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Oh, that magical world of childhood literature—just you and your favorite characters, in a world all your own. A world full of adventure! Possibility! Hope, dreams, and cutthroat PR instincts!

Okay, maybe not that last one. But here at Sheepquarters, we wanted to celebrate National Read A Book Day with a rundown of some of our favorite childhood books and the lessons we learned from them. These are the lessons that made us who and what we are today—a badass PR and marketing agency that’s LITERALLY at the top of their game.

Miss Nelson is Missing by Henry Allard and James Marshall
Miss Nelson is a lovely elementary school teacher with nothing but her pupils’ best intentions at heart. (It must be her first year of teaching.) Unfortunately, her class doesn’t realize how good they’ve got it, and they make poor Miss Nelson’s life a living H-E-Double-Hockeysticks. (These are children’s books we’re talking about.) However, when Miss Nelson is replaced for a week by the horrible substitute, Viola Swamp (who bears a VERY STRANGE RESEMBLANCE to Miss Nelson,) they realize how much they want good ol’ Miss Nelson back.

PR Lesson:
Whether you’re on the way up or looking down from Boss Mountain, appreciate those around you—the ones who help you get things done every day. Nobody likes to toil away without being appreciated, so you better RECOGNIZE. Or don’t be surprised if your contacts and coworkers turn into real Viola Swamps.

Harriet The Spy by Louise Fitzhugh
Harriet. Oh, Harriet. She’s that rare child who knows exactly what she wants out of life—to become a spy. Each day after leaving private school, she travels her “spy route,” collecting stories and information about the people who live in her neighborhood, noting it all in her precious notebook. However, when her friends get a load of what she’s written about them, it’s a serious black mark on her social life.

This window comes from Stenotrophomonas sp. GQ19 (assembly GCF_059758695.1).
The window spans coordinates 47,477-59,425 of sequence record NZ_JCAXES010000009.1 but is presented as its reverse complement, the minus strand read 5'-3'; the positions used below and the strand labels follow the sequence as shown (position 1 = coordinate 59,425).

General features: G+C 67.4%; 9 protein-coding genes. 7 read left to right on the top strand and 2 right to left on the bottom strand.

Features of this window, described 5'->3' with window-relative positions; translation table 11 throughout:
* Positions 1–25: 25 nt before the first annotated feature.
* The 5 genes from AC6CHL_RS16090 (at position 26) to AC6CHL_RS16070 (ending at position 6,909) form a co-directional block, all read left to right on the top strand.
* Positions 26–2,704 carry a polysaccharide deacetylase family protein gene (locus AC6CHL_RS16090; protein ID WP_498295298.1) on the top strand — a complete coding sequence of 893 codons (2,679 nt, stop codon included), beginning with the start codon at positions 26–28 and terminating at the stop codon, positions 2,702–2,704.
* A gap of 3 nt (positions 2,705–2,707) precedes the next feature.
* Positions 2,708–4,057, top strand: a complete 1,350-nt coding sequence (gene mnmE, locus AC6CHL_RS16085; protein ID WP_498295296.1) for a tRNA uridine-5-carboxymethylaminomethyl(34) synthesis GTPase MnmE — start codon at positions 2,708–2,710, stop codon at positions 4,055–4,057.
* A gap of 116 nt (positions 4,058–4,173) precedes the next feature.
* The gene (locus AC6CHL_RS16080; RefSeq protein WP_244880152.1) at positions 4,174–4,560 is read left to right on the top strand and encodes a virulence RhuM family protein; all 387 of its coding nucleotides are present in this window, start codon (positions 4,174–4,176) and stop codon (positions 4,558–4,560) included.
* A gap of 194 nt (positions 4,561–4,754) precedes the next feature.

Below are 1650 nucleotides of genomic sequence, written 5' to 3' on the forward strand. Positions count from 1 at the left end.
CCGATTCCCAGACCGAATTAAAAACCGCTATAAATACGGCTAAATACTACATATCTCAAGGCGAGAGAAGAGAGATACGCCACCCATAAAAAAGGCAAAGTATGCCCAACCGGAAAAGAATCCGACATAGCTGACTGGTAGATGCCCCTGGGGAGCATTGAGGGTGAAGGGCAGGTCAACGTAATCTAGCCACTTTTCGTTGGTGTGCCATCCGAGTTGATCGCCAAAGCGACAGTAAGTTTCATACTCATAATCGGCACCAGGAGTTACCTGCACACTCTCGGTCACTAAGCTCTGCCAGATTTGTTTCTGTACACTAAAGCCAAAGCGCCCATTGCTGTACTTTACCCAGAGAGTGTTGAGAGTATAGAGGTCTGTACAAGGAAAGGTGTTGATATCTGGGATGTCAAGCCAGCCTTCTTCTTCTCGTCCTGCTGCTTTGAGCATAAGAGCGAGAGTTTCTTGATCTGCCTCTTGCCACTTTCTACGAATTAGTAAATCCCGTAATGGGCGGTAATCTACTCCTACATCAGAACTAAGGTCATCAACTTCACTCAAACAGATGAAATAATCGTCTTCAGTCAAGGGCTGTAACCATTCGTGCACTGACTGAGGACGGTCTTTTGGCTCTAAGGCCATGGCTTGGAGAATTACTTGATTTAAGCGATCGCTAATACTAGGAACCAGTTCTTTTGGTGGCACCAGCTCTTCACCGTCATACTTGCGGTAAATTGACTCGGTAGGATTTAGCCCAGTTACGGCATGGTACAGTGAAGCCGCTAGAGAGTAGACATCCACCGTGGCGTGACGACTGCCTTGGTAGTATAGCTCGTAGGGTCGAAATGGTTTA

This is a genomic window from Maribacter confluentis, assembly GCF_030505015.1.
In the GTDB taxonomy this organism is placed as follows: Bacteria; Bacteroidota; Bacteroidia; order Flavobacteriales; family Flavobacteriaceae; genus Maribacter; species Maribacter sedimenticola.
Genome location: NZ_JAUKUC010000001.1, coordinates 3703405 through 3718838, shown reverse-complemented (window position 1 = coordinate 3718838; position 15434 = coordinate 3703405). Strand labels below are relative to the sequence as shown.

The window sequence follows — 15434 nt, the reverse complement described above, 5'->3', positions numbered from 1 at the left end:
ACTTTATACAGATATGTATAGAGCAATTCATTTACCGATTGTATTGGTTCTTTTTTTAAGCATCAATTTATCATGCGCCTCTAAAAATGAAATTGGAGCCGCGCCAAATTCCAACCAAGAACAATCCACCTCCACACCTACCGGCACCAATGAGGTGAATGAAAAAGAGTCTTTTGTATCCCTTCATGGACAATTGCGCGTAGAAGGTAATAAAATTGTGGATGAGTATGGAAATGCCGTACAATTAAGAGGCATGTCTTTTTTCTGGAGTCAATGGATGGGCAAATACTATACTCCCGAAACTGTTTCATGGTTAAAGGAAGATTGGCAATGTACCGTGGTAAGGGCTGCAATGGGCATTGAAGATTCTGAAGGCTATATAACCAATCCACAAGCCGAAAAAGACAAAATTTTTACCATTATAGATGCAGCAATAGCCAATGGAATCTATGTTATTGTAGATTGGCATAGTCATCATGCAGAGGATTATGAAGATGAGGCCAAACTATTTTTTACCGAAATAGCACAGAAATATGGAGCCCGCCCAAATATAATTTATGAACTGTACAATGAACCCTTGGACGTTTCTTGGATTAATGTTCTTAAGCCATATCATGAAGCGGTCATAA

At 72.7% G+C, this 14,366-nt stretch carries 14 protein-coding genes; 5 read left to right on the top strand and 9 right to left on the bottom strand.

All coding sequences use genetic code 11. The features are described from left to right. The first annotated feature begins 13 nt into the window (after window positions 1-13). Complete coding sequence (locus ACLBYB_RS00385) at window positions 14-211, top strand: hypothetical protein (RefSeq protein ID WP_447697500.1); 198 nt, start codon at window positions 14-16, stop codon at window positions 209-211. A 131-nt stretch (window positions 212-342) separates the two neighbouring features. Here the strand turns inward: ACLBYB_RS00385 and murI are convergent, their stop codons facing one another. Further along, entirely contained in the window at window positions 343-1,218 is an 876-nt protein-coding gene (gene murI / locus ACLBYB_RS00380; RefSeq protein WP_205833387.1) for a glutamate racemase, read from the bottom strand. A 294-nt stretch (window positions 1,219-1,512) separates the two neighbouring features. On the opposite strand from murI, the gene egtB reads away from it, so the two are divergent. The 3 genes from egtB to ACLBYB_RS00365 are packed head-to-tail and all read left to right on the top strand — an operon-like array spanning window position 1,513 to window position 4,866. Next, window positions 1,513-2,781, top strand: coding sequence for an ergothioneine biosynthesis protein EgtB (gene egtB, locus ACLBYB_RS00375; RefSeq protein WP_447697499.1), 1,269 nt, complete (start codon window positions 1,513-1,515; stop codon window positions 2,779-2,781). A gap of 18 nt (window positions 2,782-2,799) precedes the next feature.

PR Lesson:
The first lesson should be a no-brainer—take good notes. But beyond just recording what she sees, Harriet has a no-apologies approach to being herself, and to expressing it through her writing. The next time you’re pitching, don’t be afraid to inject a little personality! See things your own way! Develop a unique perspective! Be a spy. (But don’t go climbing into any dumbwaiters.)

The Monster At The End of This Book by Jon Stone
We’re ending with a beginner book because this one has the most important lesson. Lovable, furry Grover spends the entire book begging the reader not to turn the pages—because there is A MONSTER AT THE END OF THIS BOOK. Children are basically masochists, and so the pages, as you can image, get turned. When you get to the end (spoiler alert!) it turns out that the monster is Grover himself! Whew!

PR Lesson:
Be fearless! Go forth! Identify people you’re afraid to talk to, and do it. Nobody is “out of your league.” Who do you really want to work with? Contact them today. We’re not saying you’ll never be scared when you break new career ground—we’re saying that if you’re not just a little bit scared, it’s probably not worth doing. Whatever you do, keep turning new pages. Trust us. If you’re brave, you can handle whatever is coming.

These are just a few of our favorites, and just a few of the lessons we learned from them. What were your favorite books—and how did they shape who you are and what you do today? Let us know in the comments! 

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